I appreciated that McGinnis never beat around the bush about what happened to get Grace pregnant. Though it is never explicitly stated, from early on, characters are able to deduce what happened, keeping the reader in the loop. Grace’s rape is dealt with in a refreshingly straightforward way, with no mystery surrounding it (“well who did it” or “did he actually“) and no hesitation before condemning her rapist. For such dark subject manner, I don’t think I would have been able to read the book if part of the plot had involved dissecting or qualifying Grace’s trauma.

Thornhollow, the doctor that rescues Grace from the Boston asylum, was a fascinating character. Yes, he fits the stereotypical unemotional, Sherlockian mold, but for once, his character does so without being cliche, fake, or annoying to read about. I honestly believed that he saw emotions as pointless and damning, that he saw the world as facts and cause-and-effect only. His morality, especially when related to how he treated mental patients, was gray and murky, but I liked him for it. Also, his insight into what makes insane people crazy—which proves the sanity of a lot of the mental patients—was compelling, and fit well with the overall message of the story.

(Minor spoiler here, just skip this paragraph to avoid it.) I really wanted Thornhollow and Grace to end up together. All of their arguments and late-night wanderings—there was so much passion between them. However, when the book ended and Grace and Thornhollow were still just colleagues, I was okay with it. It is so refreshing to read a story where a male and a female with similar ages spend time together, fight with each other, learn about each other, and don’t fall in love. Allowing their relationship to stay platonic created interesting conflicts and made the sacrifices each of them made for the other more significant.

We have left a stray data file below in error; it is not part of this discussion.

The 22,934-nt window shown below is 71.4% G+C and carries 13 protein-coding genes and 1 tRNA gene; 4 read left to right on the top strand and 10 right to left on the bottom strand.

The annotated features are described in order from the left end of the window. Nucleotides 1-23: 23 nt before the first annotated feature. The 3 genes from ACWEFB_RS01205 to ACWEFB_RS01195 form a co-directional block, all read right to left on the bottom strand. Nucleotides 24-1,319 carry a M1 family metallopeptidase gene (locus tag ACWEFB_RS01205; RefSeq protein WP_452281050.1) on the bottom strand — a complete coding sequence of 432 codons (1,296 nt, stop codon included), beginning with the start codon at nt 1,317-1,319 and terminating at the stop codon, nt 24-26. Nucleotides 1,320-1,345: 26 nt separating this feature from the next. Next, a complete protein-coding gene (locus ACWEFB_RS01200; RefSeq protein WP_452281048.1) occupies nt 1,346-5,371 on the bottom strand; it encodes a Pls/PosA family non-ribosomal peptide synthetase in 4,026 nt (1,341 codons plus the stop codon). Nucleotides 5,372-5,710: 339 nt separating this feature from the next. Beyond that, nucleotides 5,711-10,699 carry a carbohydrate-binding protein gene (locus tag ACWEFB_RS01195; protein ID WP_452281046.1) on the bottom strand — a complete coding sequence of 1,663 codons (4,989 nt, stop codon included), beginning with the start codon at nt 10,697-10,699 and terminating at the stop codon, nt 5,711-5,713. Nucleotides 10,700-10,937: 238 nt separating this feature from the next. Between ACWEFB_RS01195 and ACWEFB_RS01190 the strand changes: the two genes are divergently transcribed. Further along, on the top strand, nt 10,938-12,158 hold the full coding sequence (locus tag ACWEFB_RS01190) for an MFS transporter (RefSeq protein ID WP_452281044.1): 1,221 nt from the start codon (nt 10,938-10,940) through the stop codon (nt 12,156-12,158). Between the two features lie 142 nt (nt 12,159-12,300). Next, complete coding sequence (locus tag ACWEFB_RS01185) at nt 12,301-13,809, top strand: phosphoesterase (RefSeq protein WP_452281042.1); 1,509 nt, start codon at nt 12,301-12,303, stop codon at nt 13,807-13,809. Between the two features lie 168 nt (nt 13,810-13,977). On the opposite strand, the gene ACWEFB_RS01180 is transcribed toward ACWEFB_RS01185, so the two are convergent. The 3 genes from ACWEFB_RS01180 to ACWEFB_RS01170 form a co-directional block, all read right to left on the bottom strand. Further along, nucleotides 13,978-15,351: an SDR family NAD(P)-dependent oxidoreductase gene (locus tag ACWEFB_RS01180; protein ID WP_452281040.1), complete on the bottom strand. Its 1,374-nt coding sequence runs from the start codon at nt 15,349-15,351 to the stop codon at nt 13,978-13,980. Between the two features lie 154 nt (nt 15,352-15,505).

The other characters were vividly portrayed. Nell and Lizzie, especially, felt real and alive. They could always make me laugh, but they also had their emotional moments, a few of which almost drove me to tears. The dialect that McGinnis used for both of them was easy to read and never got in the way of the story, only enhanced it.

The plot of AMSD centers around Thornhollow teaching Grace about criminal psychology as they track down murderers. From that plot, lots of character-based plot lines branch off—basically my ideal plot set-up. The pacing is quick, but not break-neck, allowing you to enjoy the complexities of the story. There were a lot of heartbreaking moments, including a few moments that actually made me say “NO” out loud. The main mystery (focused on a serial killer) was interesting and unexpected, without being needlessly flashy. The ending broke and healed my heart all at once, leaving me emotionally and morally conflicted in so many ways.

I would recommend AMSD to anyone who is prepared for a dark and emotional roller coaster.

The Importance of Platonic Relationships

So for the day before Valentine’s Day, I thought it would be interesting to talk about the importance of platonic (instead of romantic) relationships in YA books.

A cornerstone of the YA genre is romance—and I’m fine with that. I love that actually. I love watching pairs of characters go from friends to significant others (or from enemies to SOs…;) ). If I didn’t want to read romance-centered books, I’d probably read a different genre, but YA is my love—which means I’ve signed up for a lot of romance.

But just because a story contains romance doesn’t mean that friendships should be neglected.

I know, I know. That statement isn’t anything new; it’s barely even worth writing. Of course, we all know that friendships help round out series. Basically every book has some kind of “best friend” character to fill this role.